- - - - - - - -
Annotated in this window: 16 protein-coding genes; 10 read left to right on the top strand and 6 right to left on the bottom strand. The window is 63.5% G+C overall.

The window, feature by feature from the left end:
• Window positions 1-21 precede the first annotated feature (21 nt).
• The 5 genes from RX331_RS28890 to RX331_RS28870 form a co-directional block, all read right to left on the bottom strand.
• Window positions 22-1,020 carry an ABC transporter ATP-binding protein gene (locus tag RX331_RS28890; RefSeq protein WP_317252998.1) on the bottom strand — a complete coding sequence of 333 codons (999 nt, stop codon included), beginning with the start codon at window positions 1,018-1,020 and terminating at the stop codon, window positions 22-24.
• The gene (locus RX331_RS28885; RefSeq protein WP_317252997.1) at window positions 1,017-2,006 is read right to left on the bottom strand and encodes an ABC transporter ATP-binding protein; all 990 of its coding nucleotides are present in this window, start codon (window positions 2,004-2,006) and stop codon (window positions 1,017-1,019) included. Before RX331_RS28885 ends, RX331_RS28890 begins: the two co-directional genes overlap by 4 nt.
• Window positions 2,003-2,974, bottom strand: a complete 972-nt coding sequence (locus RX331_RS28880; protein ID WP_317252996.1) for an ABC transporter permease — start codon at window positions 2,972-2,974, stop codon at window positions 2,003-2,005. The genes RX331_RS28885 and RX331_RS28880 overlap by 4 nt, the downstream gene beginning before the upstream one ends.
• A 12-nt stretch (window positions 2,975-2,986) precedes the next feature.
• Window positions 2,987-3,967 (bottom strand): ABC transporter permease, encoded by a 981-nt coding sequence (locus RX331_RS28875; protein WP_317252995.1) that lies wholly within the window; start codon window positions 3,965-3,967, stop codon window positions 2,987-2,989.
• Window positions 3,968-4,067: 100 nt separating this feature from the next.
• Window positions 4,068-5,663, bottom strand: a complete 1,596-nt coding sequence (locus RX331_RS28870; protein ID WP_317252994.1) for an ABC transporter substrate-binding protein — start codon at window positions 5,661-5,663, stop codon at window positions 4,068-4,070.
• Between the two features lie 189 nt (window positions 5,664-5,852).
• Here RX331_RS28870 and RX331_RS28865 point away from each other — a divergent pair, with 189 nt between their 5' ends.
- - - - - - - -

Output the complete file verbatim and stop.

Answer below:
Annotated in this window: 16 protein-coding genes; 10 read left to right on the top strand and 6 right to left on the bottom strand. The window is 63.5% G+C overall.

The window, feature by feature from the left end:
• Window positions 1-21 precede the first annotated feature (21 nt).
• The 5 genes from RX331_RS28890 to RX331_RS28870 form a co-directional block, all read right to left on the bottom strand.
• Window positions 22-1,020 carry an ABC transporter ATP-binding protein gene (locus tag RX331_RS28890; RefSeq protein WP_317252998.1) on the bottom strand — a complete coding sequence of 333 codons (999 nt, stop codon included), beginning with the start codon at window positions 1,018-1,020 and terminating at the stop codon, window positions 22-24.
• The gene (locus RX331_RS28885; RefSeq protein WP_317252997.1) at window positions 1,017-2,006 is read right to left on the bottom strand and encodes an ABC transporter ATP-binding protein; all 990 of its coding nucleotides are present in this window, start codon (window positions 2,004-2,006) and stop codon (window positions 1,017-1,019) included. Before RX331_RS28885 ends, RX331_RS28890 begins: the two co-directional genes overlap by 4 nt.
• Window positions 2,003-2,974, bottom strand: a complete 972-nt coding sequence (locus RX331_RS28880; protein ID WP_317252996.1) for an ABC transporter permease — start codon at window positions 2,972-2,974, stop codon at window positions 2,003-2,005. The genes RX331_RS28885 and RX331_RS28880 overlap by 4 nt, the downstream gene beginning before the upstream one ends.
• A 12-nt stretch (window positions 2,975-2,986) precedes the next feature.
• Window positions 2,987-3,967 (bottom strand): ABC transporter permease, encoded by a 981-nt coding sequence (locus RX331_RS28875; protein WP_317252995.1) that lies wholly within the window; start codon window positions 3,965-3,967, stop codon window positions 2,987-2,989.
• Window positions 3,968-4,067: 100 nt separating this feature from the next.
• Window positions 4,068-5,663, bottom strand: a complete 1,596-nt coding sequence (locus RX331_RS28870; protein ID WP_317252994.1) for an ABC transporter substrate-binding protein — start codon at window positions 5,661-5,663, stop codon at window positions 4,068-4,070.
• Between the two features lie 189 nt (window positions 5,664-5,852).
• Here RX331_RS28870 and RX331_RS28865 point away from each other — a divergent pair, with 189 nt between their 5' ends.